You see the warnings everywhere – Don’t text and drive. A new warning is about to get a lot of attention – Don’t text and walk. We know we should watch where we’re walking but with the world at our fingertips it’s easy to get distracted.

And teenagers are particularly vulnerable to keeping their eyes glued to their cell phone or tablet instead of watching where they are going.  

A new report shows that in recent years, pedestrian injuries among 16 to 19 year-olds increased 25 percent. Teens aged 14 to 19 made up half of all child pedestrian injuries, according to the report from SafeKids, a global non-profit organization focused on preventing injuries among children.

The study, “Walking Safely: A Report to the Nation”, took snapshot views of pedestrian death and injury among five year intervals from 1995 through 2010 and looked at age groups 0 to 4, 5 to 9, 10 to 14 and 15 to 19. Using data from the National Highway Traffic Safety Administration and the U.S. Census Bureau, SafeKids found that the death rate among older teens is now twice that of younger kids, with 1.11 deaths per 100,000 members of the population as opposed to .47, .33, and .45 in the other cohorts respectively. 

While the report, sponsored by FedEx, doesn’t break down how many of those were using mobile devices at the time of injury, Kate Carr, president and CEO of SafeKids Worldwide, says she believes that’s what is driving the rise in injuries.

“In addition to the increase in pedestrian injuries we saw among older teenagers, we also examined numerous outside reports about how much mobile use has increased among teens, “ she says. “We know that the average number of texts per teen has risen dramatically. Couple that with drivers who are talking on the phone or texting, and you have distracted people on both sides of the equation. Our hypothesis is that the rise in injuries among these older teens is caused by their dramatic increase in their cell phone use.”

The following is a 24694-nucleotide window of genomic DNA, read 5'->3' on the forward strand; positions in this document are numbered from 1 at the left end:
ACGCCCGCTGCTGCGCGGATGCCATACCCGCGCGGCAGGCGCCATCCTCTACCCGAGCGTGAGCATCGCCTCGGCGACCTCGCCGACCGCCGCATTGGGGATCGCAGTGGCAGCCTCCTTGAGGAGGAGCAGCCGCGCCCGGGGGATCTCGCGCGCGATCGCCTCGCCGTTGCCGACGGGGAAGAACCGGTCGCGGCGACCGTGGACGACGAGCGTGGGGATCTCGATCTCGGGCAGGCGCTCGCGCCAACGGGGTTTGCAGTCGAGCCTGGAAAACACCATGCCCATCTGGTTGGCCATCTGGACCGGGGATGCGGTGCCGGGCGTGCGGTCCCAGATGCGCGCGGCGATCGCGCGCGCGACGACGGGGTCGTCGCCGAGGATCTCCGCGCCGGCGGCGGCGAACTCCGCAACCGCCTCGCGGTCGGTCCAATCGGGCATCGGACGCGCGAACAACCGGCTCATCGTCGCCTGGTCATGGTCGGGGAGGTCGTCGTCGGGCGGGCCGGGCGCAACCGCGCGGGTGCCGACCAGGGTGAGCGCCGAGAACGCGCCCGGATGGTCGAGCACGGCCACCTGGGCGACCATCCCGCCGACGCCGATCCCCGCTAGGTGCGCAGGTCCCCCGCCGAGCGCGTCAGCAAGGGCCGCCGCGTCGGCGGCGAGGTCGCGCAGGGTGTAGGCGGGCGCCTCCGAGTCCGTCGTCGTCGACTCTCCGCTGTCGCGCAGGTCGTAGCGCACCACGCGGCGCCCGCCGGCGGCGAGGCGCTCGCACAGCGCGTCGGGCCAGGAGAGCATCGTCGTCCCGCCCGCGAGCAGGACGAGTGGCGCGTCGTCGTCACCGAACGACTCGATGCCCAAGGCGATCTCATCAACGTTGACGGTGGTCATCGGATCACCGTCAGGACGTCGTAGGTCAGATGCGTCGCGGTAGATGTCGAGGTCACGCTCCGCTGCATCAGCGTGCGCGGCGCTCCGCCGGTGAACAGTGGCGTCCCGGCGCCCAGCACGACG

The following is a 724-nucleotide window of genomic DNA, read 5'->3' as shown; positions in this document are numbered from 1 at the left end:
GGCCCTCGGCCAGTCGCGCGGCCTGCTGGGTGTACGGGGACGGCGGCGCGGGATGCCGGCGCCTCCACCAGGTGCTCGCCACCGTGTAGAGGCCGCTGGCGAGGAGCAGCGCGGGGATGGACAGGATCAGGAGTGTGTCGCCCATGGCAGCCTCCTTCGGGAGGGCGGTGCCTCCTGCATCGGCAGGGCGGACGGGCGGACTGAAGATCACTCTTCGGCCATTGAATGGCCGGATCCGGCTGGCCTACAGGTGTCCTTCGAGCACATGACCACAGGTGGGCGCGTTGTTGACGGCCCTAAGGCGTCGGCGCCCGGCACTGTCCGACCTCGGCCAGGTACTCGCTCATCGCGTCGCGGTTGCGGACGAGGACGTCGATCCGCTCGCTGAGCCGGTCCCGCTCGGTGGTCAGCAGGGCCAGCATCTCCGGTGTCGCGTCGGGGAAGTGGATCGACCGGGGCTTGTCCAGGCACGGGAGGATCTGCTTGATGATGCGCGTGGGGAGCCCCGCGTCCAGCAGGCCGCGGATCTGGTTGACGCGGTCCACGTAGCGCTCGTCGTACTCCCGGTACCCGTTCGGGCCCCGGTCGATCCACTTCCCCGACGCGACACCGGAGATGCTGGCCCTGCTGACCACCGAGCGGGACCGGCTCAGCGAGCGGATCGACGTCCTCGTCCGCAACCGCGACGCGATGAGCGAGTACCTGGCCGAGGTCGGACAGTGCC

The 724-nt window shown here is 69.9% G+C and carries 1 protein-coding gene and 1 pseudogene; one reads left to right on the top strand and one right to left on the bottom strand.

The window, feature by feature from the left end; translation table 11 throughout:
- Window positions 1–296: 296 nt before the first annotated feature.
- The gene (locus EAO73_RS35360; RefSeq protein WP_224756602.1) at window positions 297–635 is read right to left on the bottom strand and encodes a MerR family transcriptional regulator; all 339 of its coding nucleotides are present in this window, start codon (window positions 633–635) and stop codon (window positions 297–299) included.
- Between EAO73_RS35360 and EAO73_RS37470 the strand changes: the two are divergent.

Some states are so concerned about pedestrians getting hurt while texting and walking they have created bills banning it. If you’re caught texting and walking you can receive a hefty fine. Other states are opting for educational campaigns warning adults and kids of the dangers.

Most of the injuries involved are twisted or broken ankles, head bumps, concussions and lacerations. But, there have also been cases of distracted kids and adults walking into traffic and falling from train platforms. One young man almost walked into a bear!

Experts say that texting or talking on a cell phone while walking or driving takes your attention off the environment around you. It shifts your focus from driving, or what is in front of - or around you, to images your mind creates from conversation. 

September and October, when kids have headed back to school and it’s still warm enough to walk in many places, are among the deadliest months according to the SafeKids report.

Andrea Gielen, the director of the Johns Hopkins Center for Injury Research and Policy, has worked extensively on pedestrian safety for high school and college campuses across the country and recommends parents begin teaching safe walking habits early. For starters, don't let kids cross the street until they are at least 10 without an adult so they can see parents modeling good behavior. (Which means parents have to put down their phones too!)

And Gielen reminds parents to teach their children that they can’t necessarily rely on drivers to be paying attention. Kids, she says, need to learn how to be safe pedestrians just like they learn to be safe drivers in driver’s education classes.

Her golden three rules for all pedestrians: 

-     Follow all street signs and cross with the light.

-     Always put your phone down or in your pocket before you step off the curb.

-     Make eye contact with the driver before you cross.

While driving and texting is still one of the most hazardous things a person can do, walking and texting is beginning to be a serious problem too.  With an overabundance of apps available, and friends holding cybernetic conversations, more and more kids are tapping on their cell phones and walking into that pole or car right in front of them.

Talk to your child about texting and walking, maybe try some experiments at home, to help them realize there can be unexpected and dangerous consequences.